On September 3, the Élysée Palace issued a statement in which it suspended the delivery of the first of two Mistral assault ships ordered by Russia, explaining this decision with the situation in Ukraine. “The president decided that despite the chance for a truce in Ukraine (…) the conditions based on which France could allow for the delivery of the first assault ship have not yet been met”, reads the statement.
At the same time, the statement describes the situation in Ukraine as serious, and Russia’s actions as “a threat to the foundations of safety in Europe”. The statement was published the day before the NATO summit in Wales. At this very summit, President Hollande said however, that the first Mistral ship can be delivered if the truce is effectively introduced. The matter will be ultimately decided in late October (November 1 being the delivery deadline stipulated in the contract). Also, 400 Russian sailors currently continue to train in France, while construction of the second Mistral assault ship is underway.
Reactions to the statement
The statement has provoked a number of critical comments in France from extreme leftist groups, right-wing politicians and several Gaullists, who point to problems in the French labour market. Jean Luc Mélenchon (the founder of the Left Party, a 2012 Left Front presidential candidate) called this decision “versalisation” by France vis a vis the US. Similar attitudes can be observed in the French National Front, headed by Marine Le Pen, who saw the fact that the statement was published the day before the NATO summit as evidence of French subjugation to the US, Great Britain and Germany. Thierry Mariani, a People’s Movement (UMP) MP, called the day when the decision to suspend the delivery was made “a black day for French foreign policy and defence”. Meanwhile, the former prime minister of France, during whose term the contract was signed, and who is known to be a supporter of Putin, François Fillon, regarded the suspension as inevitable due to developments in Ukraine. At the same time, he expressed his regret that France had lost its opportunity to be a partner in talks with Putin: “France should speak in its own voice about this crisis (…), not merely follow the US, NATO or Madam Merkel, who still continue to buy tons of gas from Mr. Putin, while lecturing us all”, said Fillon.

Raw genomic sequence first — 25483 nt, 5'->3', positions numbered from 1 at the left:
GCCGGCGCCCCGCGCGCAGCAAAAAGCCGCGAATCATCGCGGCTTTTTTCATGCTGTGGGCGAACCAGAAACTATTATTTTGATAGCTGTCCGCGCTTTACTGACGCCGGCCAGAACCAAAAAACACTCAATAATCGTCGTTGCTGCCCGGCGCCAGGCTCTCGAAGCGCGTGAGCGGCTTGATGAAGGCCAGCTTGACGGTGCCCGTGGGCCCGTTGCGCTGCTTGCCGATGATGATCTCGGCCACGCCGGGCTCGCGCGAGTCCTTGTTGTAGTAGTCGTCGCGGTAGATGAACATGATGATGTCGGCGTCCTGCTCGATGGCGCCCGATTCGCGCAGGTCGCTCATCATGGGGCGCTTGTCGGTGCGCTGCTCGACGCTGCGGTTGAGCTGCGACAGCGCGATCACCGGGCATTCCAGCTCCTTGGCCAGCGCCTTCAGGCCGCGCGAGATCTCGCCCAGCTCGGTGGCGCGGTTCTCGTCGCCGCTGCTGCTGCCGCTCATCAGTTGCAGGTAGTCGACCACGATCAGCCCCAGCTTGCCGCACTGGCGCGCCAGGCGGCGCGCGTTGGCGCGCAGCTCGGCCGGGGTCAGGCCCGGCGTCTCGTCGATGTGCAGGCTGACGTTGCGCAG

But most centrist politicians and moderate leftists, including HervéMorin, former minister of defence, who participated in the closing of the deal in2009-2010, support the French President’s decision. Among the members of the ruling Socialist Party there are voices saying that the fact that the performance of the contract has been suspended does not render the contract null and void. According to Chantal Guittet, chairman of the French-Russian group in the National Assembly, “the delivery of the two ships will most probably be delayed, but France will honour its commitments”.
Protests in the streets of Paris and Saint Nazaire
France has been experiencing a wave of protests against the sale of Mistral ships. The group called “No Mistrals for Putin“ organised two protests in Paris and Saint Nazaire. On September 4 and 7 the protesters gathered in the streets of these French cities urging the authorities to adopt a stronger stance, demanding that the contract be annulled and the Smolniy ship with Russian sailors leave the port of Saint Nazaire. The group announced plans for 12 more demonstrations in 10 countries.